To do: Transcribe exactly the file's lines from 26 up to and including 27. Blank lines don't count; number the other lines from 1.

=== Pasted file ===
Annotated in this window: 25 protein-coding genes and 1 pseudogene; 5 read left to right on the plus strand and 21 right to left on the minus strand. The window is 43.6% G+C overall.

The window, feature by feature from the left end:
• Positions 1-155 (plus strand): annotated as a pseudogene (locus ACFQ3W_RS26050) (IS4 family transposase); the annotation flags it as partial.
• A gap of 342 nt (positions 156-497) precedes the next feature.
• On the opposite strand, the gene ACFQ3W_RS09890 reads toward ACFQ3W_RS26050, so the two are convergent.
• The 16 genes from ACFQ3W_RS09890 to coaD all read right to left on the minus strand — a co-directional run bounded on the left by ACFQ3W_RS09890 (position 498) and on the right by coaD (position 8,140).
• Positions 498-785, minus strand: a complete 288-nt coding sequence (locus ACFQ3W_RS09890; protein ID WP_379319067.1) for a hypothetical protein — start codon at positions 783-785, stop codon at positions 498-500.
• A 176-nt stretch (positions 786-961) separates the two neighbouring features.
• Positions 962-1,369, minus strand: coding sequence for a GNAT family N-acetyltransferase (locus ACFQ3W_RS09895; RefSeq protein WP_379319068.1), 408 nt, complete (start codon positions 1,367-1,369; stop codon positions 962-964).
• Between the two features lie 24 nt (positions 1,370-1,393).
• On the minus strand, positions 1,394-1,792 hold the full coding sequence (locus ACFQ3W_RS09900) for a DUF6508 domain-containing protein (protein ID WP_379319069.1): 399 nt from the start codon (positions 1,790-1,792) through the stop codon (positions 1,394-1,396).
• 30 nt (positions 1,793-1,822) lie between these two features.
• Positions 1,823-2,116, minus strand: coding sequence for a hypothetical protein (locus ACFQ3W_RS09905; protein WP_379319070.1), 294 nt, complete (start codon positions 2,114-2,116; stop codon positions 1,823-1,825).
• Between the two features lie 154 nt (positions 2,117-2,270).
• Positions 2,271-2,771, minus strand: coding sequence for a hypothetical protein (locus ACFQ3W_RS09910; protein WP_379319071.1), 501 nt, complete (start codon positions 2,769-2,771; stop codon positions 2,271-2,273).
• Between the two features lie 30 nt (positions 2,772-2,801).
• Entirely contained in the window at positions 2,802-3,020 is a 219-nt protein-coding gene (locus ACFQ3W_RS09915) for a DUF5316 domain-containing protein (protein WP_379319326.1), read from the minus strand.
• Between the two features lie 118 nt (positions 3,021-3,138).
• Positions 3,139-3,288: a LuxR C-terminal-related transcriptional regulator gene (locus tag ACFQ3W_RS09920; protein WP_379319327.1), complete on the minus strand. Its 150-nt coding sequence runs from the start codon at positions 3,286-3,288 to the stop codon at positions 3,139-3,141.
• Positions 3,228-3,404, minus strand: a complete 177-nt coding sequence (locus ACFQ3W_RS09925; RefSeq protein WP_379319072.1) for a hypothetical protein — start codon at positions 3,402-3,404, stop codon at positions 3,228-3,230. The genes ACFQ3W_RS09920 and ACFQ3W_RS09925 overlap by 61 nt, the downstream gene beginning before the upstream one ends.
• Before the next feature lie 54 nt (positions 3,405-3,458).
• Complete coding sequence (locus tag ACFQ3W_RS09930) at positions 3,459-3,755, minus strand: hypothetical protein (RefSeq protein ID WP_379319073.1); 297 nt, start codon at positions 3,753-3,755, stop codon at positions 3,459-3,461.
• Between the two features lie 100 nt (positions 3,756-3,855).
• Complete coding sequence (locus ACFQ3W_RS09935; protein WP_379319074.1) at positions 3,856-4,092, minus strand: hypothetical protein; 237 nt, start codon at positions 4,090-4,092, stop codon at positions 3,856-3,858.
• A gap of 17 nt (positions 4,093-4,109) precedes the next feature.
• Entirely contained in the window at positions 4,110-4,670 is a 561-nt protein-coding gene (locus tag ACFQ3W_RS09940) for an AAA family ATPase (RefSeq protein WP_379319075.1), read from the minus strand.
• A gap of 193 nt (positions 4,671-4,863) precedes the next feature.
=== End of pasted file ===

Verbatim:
• Entirely contained in the window at positions 4,110-4,670 is a 561-nt protein-coding gene (locus tag ACFQ3W_RS09940) for an AAA family ATPase (RefSeq protein WP_379319075.1), read from the minus strand.
• A gap of 193 nt (positions 4,671-4,863) precedes the next feature.